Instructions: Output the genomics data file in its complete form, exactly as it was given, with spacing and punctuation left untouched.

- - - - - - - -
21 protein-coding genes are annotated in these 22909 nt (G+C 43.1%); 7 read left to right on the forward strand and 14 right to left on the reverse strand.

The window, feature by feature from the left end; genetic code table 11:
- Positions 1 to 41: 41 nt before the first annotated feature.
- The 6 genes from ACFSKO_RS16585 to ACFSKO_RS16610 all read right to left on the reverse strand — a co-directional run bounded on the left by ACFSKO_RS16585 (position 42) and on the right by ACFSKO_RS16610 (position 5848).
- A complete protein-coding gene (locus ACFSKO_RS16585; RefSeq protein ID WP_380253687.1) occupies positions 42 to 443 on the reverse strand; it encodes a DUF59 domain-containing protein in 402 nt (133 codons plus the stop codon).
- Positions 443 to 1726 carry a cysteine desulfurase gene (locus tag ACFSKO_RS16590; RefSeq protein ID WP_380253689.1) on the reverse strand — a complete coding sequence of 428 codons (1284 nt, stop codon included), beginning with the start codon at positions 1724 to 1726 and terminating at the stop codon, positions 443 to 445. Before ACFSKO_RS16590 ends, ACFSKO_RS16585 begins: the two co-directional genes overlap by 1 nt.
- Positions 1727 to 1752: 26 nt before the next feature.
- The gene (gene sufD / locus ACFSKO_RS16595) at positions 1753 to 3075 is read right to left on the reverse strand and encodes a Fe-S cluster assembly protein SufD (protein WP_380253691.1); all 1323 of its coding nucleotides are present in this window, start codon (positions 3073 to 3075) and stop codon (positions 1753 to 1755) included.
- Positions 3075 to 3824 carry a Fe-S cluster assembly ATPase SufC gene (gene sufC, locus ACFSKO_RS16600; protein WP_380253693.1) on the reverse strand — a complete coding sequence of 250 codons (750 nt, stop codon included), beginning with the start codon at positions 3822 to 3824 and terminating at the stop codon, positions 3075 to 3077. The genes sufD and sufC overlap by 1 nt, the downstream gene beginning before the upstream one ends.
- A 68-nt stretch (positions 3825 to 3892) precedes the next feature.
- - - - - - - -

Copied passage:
21 protein-coding genes are annotated in these 22909 nt (G+C 43.1%); 7 read left to right on the forward strand and 14 right to left on the reverse strand.

The window, feature by feature from the left end; genetic code table 11:
- Positions 1 to 41: 41 nt before the first annotated feature.
- The 6 genes from ACFSKO_RS16585 to ACFSKO_RS16610 all read right to left on the reverse strand — a co-directional run bounded on the left by ACFSKO_RS16585 (position 42) and on the right by ACFSKO_RS16610 (position 5848).
- A complete protein-coding gene (locus ACFSKO_RS16585; RefSeq protein ID WP_380253687.1) occupies positions 42 to 443 on the reverse strand; it encodes a DUF59 domain-containing protein in 402 nt (133 codons plus the stop codon).
- Positions 443 to 1726 carry a cysteine desulfurase gene (locus tag ACFSKO_RS16590; RefSeq protein ID WP_380253689.1) on the reverse strand — a complete coding sequence of 428 codons (1284 nt, stop codon included), beginning with the start codon at positions 1724 to 1726 and terminating at the stop codon, positions 443 to 445. Before ACFSKO_RS16590 ends, ACFSKO_RS16585 begins: the two co-directional genes overlap by 1 nt.
- Positions 1727 to 1752: 26 nt before the next feature.
- The gene (gene sufD / locus ACFSKO_RS16595) at positions 1753 to 3075 is read right to left on the reverse strand and encodes a Fe-S cluster assembly protein SufD (protein WP_380253691.1); all 1323 of its coding nucleotides are present in this window, start codon (positions 3073 to 3075) and stop codon (positions 1753 to 1755) included.
- Positions 3075 to 3824 carry a Fe-S cluster assembly ATPase SufC gene (gene sufC, locus ACFSKO_RS16600; protein WP_380253693.1) on the reverse strand — a complete coding sequence of 250 codons (750 nt, stop codon included), beginning with the start codon at positions 3822 to 3824 and terminating at the stop codon, positions 3075 to 3077. The genes sufD and sufC overlap by 1 nt, the downstream gene beginning before the upstream one ends.
- A 68-nt stretch (positions 3825 to 3892) precedes the next feature.